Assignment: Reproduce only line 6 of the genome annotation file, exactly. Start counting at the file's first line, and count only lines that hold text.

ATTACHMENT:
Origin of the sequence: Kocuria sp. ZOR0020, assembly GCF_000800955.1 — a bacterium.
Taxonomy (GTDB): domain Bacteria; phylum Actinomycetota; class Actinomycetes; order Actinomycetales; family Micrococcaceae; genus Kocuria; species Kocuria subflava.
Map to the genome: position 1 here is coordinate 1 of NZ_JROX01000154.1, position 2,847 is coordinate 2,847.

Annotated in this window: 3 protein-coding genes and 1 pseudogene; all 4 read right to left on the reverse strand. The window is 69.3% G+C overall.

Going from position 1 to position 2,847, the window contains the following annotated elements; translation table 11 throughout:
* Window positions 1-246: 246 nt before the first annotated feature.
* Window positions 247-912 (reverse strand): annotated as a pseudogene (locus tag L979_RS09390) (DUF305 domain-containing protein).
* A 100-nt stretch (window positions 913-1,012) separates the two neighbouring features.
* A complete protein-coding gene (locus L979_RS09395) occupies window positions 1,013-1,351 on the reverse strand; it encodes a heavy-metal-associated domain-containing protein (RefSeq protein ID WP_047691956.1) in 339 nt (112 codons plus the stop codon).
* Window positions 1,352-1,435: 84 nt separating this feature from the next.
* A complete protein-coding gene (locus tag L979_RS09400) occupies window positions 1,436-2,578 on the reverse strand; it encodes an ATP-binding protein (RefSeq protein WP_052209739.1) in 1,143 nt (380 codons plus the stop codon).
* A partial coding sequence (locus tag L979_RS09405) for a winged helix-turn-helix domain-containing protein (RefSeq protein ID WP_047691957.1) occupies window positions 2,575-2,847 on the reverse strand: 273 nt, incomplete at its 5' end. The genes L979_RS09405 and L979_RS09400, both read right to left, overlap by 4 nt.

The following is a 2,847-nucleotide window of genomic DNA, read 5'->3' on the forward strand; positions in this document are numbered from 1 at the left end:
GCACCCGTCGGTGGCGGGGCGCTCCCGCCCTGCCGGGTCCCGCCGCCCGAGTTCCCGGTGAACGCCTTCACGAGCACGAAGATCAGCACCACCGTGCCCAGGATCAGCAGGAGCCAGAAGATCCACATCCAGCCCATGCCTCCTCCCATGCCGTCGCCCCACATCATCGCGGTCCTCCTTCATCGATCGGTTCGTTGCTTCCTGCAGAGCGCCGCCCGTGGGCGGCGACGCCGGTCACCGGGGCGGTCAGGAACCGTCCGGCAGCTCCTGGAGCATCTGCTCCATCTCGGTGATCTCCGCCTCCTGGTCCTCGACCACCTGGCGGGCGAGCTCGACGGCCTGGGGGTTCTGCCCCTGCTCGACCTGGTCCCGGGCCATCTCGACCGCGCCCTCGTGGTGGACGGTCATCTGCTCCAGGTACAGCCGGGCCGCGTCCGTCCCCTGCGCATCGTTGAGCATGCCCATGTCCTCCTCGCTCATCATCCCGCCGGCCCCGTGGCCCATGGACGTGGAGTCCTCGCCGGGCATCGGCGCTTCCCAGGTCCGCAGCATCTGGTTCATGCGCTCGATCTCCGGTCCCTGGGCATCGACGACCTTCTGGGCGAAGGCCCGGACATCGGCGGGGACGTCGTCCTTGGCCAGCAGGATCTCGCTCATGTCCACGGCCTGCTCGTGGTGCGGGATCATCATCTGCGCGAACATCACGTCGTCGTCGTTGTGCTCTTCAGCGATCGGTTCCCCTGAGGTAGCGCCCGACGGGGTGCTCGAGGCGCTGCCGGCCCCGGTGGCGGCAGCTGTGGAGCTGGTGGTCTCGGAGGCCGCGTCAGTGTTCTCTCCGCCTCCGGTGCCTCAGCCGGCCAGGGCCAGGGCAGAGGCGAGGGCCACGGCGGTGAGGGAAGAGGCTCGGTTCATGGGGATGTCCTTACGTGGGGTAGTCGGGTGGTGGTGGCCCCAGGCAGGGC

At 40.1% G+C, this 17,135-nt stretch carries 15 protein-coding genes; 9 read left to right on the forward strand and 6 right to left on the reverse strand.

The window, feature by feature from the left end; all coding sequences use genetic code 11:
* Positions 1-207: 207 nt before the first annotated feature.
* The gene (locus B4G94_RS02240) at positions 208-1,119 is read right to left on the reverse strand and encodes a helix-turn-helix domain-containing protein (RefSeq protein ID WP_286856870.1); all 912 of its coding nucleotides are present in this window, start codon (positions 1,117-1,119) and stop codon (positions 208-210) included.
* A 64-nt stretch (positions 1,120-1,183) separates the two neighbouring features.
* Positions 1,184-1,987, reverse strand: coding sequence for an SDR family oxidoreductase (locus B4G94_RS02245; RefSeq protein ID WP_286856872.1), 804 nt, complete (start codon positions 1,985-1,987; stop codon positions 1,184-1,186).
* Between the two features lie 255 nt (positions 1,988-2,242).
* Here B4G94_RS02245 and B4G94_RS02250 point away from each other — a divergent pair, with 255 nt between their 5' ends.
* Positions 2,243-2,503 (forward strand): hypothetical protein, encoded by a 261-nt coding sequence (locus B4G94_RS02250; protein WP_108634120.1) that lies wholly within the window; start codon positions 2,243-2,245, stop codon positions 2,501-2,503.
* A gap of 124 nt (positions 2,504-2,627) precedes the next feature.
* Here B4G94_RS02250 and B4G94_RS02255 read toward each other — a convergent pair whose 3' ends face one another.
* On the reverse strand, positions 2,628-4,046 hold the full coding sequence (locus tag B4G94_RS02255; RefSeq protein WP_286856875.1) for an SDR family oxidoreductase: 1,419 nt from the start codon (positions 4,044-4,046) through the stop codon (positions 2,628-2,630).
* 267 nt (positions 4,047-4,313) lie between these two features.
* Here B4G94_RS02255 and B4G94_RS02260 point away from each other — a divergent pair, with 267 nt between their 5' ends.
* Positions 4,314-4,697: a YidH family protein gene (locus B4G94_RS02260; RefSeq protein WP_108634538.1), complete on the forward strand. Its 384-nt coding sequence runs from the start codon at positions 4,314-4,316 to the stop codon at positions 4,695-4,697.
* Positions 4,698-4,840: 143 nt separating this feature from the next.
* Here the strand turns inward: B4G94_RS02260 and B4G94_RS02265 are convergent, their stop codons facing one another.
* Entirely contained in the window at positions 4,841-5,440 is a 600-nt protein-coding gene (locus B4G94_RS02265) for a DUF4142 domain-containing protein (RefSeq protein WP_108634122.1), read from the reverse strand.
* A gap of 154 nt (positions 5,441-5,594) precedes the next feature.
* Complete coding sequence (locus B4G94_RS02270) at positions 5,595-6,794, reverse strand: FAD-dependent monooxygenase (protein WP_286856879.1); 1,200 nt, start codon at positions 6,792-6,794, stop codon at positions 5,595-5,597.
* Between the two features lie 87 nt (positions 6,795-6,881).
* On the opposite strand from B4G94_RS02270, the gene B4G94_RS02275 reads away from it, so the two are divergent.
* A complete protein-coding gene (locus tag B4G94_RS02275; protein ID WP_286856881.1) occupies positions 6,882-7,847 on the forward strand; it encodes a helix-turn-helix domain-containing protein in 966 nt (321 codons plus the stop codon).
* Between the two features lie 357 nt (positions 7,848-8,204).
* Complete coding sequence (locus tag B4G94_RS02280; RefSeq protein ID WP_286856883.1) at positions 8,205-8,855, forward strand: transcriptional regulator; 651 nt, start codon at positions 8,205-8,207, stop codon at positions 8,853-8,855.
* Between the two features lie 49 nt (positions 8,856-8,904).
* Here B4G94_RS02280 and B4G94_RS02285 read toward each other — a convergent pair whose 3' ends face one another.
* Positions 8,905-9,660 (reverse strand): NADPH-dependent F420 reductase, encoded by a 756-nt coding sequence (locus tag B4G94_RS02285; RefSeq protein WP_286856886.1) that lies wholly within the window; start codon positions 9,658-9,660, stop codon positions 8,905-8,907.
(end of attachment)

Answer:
* Window positions 1-246: 246 nt before the first annotated feature.